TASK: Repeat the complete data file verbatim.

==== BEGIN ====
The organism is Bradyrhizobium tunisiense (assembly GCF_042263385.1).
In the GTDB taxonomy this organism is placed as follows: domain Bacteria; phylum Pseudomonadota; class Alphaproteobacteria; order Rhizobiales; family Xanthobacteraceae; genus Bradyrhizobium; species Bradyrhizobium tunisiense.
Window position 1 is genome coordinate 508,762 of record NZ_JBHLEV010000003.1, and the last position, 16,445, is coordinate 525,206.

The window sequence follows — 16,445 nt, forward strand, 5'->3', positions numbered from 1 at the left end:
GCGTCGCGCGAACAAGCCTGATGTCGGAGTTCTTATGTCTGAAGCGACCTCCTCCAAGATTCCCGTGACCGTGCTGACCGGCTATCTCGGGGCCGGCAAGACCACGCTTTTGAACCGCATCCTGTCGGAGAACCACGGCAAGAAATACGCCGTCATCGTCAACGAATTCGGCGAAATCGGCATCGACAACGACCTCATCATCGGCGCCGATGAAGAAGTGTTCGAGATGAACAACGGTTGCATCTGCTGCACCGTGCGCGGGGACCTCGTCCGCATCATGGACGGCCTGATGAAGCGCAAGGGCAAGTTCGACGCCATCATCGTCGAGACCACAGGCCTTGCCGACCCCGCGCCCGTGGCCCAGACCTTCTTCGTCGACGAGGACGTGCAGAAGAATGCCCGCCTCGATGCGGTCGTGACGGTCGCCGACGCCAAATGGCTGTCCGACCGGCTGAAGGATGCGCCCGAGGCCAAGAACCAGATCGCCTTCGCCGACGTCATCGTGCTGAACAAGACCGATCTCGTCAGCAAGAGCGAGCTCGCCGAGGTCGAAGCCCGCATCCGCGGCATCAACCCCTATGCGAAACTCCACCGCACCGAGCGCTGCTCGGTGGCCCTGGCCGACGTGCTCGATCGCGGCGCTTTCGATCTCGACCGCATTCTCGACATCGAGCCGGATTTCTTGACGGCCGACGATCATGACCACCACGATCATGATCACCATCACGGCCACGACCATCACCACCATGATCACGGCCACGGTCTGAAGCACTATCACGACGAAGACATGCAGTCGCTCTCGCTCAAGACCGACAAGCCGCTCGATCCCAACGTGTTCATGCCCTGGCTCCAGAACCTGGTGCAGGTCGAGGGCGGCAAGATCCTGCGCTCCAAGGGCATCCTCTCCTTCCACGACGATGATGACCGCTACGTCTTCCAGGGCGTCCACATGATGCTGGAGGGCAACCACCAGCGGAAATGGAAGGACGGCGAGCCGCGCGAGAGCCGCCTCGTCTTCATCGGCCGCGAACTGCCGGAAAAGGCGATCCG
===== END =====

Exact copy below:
The organism is Bradyrhizobium tunisiense (assembly GCF_042263385.1).
In the GTDB taxonomy this organism is placed as follows: domain Bacteria; phylum Pseudomonadota; class Alphaproteobacteria; order Rhizobiales; family Xanthobacteraceae; genus Bradyrhizobium; species Bradyrhizobium tunisiense.
Window position 1 is genome coordinate 508,762 of record NZ_JBHLEV010000003.1, and the last position, 16,445, is coordinate 525,206.

The window sequence follows — 16,445 nt, forward strand, 5'->3', positions numbered from 1 at the left end:
GCGTCGCGCGAACAAGCCTGATGTCGGAGTTCTTATGTCTGAAGCGACCTCCTCCAAGATTCCCGTGACCGTGCTGACCGGCTATCTCGGGGCCGGCAAGACCACGCTTTTGAACCGCATCCTGTCGGAGAACCACGGCAAGAAATACGCCGTCATCGTCAACGAATTCGGCGAAATCGGCATCGACAACGACCTCATCATCGGCGCCGATGAAGAAGTGTTCGAGATGAACAACGGTTGCATCTGCTGCACCGTGCGCGGGGACCTCGTCCGCATCATGGACGGCCTGATGAAGCGCAAGGGCAAGTTCGACGCCATCATCGTCGAGACCACAGGCCTTGCCGACCCCGCGCCCGTGGCCCAGACCTTCTTCGTCGACGAGGACGTGCAGAAGAATGCCCGCCTCGATGCGGTCGTGACGGTCGCCGACGCCAAATGGCTGTCCGACCGGCTGAAGGATGCGCCCGAGGCCAAGAACCAGATCGCCTTCGCCGACGTCATCGTGCTGAACAAGACCGATCTCGTCAGCAAGAGCGAGCTCGCCGAGGTCGAAGCCCGCATCCGCGGCATCAACCCCTATGCGAAACTCCACCGCACCGAGCGCTGCTCGGTGGCCCTGGCCGACGTGCTCGATCGCGGCGCTTTCGATCTCGACCGCATTCTCGACATCGAGCCGGATTTCTTGACGGCCGACGATCATGACCACCACGATCATGATCACCATCACGGCCACGACCATCACCACCATGATCACGGCCACGGTCTGAAGCACTATCACGACGAAGACATGCAGTCGCTCTCGCTCAAGACCGACAAGCCGCTCGATCCCAACGTGTTCATGCCCTGGCTCCAGAACCTGGTGCAGGTCGAGGGCGGCAAGATCCTGCGCTCCAAGGGCATCCTCTCCTTCCACGACGATGATGACCGCTACGTCTTCCAGGGCGTCCACATGATGCTGGAGGGCAACCACCAGCGGAAATGGAAGGACGGCGAGCCGCGCGAGAGCCGCCTCGTCTTCATCGGCCGCGAACTGCCGGAAAAGGCGATCCG